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Asian, European Leaders Vow Cooperation on Financial Crisis

  • Daniel Schearf

Asian and European leaders meeting in the Chinese capital, Beijing, say current efforts to resolve the global financial crisis are not enough and that further cooperation is needed. Daniel Schearf reports from Beijing.

Leaders from more than forty Asian and European countries issued a joint statement Saturday calling for coordinated efforts to tackle the financial crisis.

The leaders pledged their support in efforts to reform the international monetary and financial systems.

The statement also called for the International Monetary Fund to play a lead role in helping economies recover.

Chinese Premier Wen Jiabao said all countries needed to show confidence, cooperation, and responsibility to get through the crisis. He said only by cooperating would countries have the strength to overcome hardships.

He says confidence means that all countries, especially developed ones, need to quickly take decisive measures to stabilize the financial markets so as to make people more confident.

The statement came at the end of the Asia-Europe Meeting, a two-day summit held to increase understanding and cooperation between the continents.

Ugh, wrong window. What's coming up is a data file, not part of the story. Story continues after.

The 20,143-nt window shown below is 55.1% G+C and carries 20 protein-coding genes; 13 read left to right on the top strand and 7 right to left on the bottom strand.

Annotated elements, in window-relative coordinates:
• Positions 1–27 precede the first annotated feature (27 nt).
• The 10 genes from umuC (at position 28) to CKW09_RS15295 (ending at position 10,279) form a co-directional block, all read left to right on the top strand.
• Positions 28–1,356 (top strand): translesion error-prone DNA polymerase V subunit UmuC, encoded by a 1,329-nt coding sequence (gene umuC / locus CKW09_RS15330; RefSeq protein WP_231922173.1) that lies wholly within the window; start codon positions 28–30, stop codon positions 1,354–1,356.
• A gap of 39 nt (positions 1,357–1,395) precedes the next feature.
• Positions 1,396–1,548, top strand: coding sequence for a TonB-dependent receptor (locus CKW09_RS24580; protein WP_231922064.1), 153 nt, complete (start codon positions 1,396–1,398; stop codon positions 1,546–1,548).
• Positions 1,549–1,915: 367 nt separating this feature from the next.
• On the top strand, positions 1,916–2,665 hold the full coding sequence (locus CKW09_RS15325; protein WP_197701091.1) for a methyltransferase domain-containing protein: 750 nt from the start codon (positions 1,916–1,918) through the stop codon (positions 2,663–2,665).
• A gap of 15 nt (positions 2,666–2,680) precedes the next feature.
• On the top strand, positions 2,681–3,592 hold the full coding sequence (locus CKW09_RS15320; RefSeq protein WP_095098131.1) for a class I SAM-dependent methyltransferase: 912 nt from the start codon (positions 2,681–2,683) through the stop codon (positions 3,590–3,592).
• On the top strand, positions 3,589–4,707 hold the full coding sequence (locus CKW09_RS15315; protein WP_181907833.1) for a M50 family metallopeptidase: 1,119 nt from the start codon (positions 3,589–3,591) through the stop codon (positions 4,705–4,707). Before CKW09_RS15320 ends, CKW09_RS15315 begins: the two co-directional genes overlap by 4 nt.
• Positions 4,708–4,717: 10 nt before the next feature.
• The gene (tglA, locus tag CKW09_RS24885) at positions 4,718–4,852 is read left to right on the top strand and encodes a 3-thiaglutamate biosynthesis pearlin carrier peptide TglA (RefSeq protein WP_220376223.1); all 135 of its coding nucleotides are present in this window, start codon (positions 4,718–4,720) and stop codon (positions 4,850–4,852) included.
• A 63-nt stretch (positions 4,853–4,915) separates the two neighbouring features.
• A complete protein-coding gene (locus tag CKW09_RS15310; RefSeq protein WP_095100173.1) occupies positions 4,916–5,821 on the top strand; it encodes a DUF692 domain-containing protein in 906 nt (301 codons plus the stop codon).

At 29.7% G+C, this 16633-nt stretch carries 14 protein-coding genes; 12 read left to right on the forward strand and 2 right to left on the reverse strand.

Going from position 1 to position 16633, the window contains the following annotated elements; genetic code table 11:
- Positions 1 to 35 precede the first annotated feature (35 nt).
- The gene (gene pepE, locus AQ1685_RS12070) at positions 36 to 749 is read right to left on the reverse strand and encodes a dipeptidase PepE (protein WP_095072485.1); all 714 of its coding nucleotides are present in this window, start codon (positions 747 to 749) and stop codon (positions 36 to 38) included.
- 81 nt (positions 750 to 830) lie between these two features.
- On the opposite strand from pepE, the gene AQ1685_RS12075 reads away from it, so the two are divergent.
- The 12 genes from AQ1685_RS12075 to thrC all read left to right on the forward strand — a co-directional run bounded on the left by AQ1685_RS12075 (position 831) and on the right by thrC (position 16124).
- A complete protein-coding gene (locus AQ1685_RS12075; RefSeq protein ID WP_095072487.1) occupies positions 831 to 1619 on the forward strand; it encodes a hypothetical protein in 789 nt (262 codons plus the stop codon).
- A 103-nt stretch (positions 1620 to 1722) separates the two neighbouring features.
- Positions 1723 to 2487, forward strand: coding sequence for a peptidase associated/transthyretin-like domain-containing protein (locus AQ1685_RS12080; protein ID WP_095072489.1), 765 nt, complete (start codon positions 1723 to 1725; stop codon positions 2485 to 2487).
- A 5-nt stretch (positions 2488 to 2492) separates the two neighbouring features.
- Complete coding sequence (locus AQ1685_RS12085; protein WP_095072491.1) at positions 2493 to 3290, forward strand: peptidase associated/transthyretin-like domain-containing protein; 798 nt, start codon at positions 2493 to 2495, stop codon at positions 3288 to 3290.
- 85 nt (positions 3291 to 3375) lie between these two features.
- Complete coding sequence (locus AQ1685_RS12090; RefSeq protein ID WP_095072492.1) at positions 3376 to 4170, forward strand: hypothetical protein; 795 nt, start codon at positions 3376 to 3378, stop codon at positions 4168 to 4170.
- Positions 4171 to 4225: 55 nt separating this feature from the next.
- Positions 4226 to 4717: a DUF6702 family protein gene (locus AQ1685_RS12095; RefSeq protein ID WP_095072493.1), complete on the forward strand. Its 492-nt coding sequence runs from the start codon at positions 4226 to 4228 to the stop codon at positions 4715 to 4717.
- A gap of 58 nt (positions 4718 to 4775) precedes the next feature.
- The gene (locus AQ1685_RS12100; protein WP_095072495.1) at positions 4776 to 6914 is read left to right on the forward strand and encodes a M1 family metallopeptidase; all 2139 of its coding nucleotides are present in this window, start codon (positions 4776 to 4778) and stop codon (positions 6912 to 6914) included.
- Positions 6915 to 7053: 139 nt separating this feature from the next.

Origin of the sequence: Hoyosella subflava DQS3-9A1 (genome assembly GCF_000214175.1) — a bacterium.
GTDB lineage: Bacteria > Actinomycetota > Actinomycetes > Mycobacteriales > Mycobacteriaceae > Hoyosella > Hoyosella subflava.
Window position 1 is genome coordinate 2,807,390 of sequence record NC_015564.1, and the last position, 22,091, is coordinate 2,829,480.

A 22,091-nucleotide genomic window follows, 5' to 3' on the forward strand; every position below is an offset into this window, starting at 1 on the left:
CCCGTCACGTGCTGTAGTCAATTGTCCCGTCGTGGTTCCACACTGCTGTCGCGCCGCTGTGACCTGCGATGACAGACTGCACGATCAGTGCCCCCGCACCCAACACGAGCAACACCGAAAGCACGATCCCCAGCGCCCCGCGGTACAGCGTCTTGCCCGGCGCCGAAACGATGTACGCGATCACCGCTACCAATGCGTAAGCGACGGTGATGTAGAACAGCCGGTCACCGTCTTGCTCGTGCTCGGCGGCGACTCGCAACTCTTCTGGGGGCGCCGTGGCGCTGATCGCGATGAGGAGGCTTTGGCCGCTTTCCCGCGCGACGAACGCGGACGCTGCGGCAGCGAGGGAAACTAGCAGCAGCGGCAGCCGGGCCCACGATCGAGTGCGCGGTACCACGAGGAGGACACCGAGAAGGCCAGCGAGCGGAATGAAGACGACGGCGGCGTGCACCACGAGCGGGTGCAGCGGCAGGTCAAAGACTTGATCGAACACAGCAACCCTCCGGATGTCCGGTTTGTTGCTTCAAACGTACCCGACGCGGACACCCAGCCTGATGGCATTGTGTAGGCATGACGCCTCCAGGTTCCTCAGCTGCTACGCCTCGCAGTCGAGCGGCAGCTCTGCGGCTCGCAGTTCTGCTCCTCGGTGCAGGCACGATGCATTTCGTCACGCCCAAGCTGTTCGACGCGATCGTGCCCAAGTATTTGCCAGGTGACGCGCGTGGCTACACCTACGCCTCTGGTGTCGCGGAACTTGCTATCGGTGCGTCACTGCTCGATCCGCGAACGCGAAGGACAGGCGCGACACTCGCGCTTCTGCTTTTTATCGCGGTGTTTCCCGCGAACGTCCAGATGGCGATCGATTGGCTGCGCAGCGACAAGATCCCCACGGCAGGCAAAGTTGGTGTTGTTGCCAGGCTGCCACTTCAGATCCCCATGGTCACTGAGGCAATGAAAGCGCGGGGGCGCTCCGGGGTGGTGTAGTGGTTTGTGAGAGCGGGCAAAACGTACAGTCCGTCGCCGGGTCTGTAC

The meeting, held every two years, is normally just a discussion platform. But the growing fall-out from the world credit squeeze has focused attention on finding solutions.

Mr. Wen said countries need to strike a balance between encouraging financial innovation and regulating the market.

He says they need financial innovation but they need financial oversight even more.

Mr. Wen said although China's economy was not severely damaged by the crisis it would likely suffer more as global demand slowed down.

The meeting also addressed energy security, poverty, and climate change, among other issues.

The president of the European Commission, Jose Manuel Barroso, said the financial crisis was no reason to postpone commitments made in fighting climate change.

"We need to agree a comprehensive, global agreement according to the principle of shared but differentiated responsibilities. And, I really believe that after the very good exchanges we had today that it is possible to reach that agreement," he said.

Europe and Asia make up over half of the world's growth in domestic production.

The financial crisis started in the United States when massive defaults on home loans led several major banks to close down or merge. The credit crunch slowed consumption, investment and world trade.

Washington will hold a financial crisis summit next month. Asian and European leaders meeting in Beijing said they would support the summit.


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